The final two dimensions of gift giving online are "identification", knowing who is giving or receiving a gift, or remaining anonymous. In some systems, such as BitTorrent, gifting is essentially anonymous, while users are known on MySpace when they share digital gifts. Another dimension is "limitation", which controls the level of access to gifts, either giving or receiving can be open to all or restrictive. An open gift system might be the free software available for anyone to download on the free software network sourceforge.net, whereas a private BitTorrent or other network would be considered a restrictive gift network.

Gifting is a central human activity in many communities, both offline and online, explains Skågeby, "As more and more of human social activities will be copied or migrate entirely to online, we need to consider what dimensions are central to these activities, so that we can analyse their long-term impact on individuals and society."

Source: Inderscience Publishers

Explore further: Belarus tightens control over online media

add to favorites email to friend print save as pdf

Related Stories

Ag-tech could change how the world eats

1 hour ago

Investors and entrepreneurs behind some of the world's newest industries have started to put their money and tech talents into farming - the world's oldest industry - with an audacious agenda: to make sure there is enough ...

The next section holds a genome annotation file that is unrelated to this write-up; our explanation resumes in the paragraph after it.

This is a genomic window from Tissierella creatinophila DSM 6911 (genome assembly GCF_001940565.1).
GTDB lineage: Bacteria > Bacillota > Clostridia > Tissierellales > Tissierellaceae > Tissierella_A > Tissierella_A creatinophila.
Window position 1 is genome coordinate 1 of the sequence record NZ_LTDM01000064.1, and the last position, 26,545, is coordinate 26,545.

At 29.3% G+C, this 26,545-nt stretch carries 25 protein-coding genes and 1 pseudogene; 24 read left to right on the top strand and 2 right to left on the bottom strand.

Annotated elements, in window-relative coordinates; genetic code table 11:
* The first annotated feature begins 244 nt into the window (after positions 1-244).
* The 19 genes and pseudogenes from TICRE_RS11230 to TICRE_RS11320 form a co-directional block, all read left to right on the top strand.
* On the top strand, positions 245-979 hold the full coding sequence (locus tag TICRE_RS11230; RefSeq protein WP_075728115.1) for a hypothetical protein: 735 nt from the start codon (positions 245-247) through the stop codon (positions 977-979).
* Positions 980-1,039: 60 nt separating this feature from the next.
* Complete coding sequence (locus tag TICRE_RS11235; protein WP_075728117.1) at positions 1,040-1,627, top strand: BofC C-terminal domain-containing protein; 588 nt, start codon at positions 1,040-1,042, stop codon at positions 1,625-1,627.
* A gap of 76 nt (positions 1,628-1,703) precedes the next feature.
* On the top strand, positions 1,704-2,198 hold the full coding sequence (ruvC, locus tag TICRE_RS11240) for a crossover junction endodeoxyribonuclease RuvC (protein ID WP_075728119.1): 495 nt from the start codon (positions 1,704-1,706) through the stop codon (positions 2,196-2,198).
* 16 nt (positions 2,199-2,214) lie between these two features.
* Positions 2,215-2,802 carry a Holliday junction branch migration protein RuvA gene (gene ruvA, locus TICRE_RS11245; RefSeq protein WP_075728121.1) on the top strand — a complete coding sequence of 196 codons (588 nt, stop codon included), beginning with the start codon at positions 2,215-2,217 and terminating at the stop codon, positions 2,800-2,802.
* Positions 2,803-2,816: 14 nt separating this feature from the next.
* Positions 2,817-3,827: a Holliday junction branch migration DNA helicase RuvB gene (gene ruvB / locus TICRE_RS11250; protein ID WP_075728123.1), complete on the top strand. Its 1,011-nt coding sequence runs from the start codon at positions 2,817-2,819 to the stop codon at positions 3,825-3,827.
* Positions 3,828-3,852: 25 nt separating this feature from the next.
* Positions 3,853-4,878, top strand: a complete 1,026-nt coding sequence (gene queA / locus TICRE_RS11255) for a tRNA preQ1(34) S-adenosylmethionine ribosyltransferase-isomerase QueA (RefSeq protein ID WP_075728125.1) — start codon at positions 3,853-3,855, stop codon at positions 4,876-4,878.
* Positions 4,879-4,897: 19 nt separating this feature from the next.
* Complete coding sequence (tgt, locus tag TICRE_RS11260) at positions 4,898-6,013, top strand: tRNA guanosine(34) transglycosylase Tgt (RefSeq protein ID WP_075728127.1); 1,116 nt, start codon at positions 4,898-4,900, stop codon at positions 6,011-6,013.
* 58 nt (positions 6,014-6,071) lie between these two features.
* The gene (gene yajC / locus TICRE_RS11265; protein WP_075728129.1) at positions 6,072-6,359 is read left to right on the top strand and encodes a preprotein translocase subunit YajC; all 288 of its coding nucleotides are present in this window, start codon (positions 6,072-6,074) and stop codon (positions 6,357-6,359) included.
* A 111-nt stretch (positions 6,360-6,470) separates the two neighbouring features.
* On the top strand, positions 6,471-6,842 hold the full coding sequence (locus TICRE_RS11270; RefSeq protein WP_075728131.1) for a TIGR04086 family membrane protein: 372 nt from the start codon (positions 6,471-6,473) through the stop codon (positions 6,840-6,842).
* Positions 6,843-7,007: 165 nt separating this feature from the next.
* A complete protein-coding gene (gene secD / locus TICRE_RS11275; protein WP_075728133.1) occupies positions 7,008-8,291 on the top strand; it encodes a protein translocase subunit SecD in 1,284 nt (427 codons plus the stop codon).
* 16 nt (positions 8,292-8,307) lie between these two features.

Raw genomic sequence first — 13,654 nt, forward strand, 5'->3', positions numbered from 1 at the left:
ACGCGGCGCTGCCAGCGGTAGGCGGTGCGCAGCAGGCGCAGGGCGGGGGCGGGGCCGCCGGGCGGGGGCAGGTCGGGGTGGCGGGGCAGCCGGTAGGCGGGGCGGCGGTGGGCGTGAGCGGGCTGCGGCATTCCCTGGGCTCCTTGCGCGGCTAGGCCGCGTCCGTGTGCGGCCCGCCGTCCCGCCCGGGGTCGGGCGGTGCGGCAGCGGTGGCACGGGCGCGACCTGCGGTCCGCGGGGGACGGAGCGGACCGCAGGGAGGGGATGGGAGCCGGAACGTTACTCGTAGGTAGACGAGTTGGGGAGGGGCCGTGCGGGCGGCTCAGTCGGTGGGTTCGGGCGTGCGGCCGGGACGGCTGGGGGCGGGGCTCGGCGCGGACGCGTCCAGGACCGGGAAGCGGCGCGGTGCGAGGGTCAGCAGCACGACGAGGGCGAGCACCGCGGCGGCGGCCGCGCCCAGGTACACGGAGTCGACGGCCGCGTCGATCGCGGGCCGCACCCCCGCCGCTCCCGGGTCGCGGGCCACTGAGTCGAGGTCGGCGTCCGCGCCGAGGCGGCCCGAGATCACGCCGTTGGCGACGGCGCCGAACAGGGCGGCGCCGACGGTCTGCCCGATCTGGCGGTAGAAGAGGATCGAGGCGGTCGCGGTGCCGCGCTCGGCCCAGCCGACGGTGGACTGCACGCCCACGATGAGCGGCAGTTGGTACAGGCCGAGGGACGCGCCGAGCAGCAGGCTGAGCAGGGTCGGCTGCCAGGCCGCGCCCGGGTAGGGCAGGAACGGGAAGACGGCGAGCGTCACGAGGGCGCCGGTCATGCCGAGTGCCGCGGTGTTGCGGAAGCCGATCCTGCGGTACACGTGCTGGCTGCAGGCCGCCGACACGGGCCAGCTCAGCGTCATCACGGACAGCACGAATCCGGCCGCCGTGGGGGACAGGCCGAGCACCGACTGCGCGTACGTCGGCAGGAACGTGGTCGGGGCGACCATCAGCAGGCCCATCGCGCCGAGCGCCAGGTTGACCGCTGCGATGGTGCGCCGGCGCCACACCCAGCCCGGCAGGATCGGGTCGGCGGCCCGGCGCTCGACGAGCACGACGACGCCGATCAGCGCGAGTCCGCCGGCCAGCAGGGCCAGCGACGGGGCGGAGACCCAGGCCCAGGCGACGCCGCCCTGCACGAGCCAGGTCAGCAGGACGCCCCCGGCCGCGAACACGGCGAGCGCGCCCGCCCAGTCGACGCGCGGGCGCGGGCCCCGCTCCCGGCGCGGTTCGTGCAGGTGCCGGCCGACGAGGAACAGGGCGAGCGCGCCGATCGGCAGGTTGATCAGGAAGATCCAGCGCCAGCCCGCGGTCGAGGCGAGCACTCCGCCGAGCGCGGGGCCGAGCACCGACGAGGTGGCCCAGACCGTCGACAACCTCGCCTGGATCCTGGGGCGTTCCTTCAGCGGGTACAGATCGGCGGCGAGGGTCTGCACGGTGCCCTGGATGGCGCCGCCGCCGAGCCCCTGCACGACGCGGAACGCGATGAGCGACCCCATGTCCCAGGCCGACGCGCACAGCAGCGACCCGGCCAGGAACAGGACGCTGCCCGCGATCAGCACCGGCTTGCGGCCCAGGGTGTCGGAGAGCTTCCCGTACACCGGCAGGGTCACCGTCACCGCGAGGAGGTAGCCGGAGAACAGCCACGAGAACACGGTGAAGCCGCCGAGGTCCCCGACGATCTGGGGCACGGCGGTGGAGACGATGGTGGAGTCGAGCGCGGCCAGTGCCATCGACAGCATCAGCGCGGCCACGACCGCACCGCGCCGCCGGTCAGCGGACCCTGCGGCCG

World's rarest cetacean threatened by illegal gillnets

1 hour ago

The world's rarest cetacean could disappear in less than four years unless immediate action is taken by the Mexican government to protect it from entanglement in gillnets deployed illegally in its Gulf of California refuge, ...

Enviro-tracker is wearable for citizen monitoring

3 hours ago

Mobile hardware and software allow us to count our steps, and to count our calories, but a Vancouver, Canada, startup group asked, what about tracking our environment? TZOA was founded in 2013. Laura Moe, ...

In Curiosity Hacked, children learn to make, not buy

3 hours ago

With her right hand, my 8-year-old daughter, Kalian, presses the red-hot soldering iron against the circuit board. With her left hand, she guides a thin, tin wire until it's pressing against both the circuit board and the ...

Recommended for you

Spain: Google News vanishes amid 'Google Tax' spat

Dec 16, 2014

Google on Tuesday followed through with a pledge to shut down Google News in Spain in reaction to a Spanish law requiring news publishers to receive payment for content even if they are willing to give it away.

Brazil: Google fined in Petrobras probe

Dec 15, 2014

A Brazilian court says it has fined Google around $200,000 for refusing to intercept emails needed in a corruption investigation at state-run oil company Petrobras.

Microsoft builds support over Ireland email case

Dec 15, 2014

Microsoft said Monday it had secured broad support from a coalition of influential technology and media firms as it seeks to challenge a US ruling ordering it to hand over emails stored on a server in Ireland.

User comments : 0

Please sign in to add a comment. Registration is free, and takes less than a minute. Read more

Click here to reset your password.
Sign in to get notified via email when new comments are made.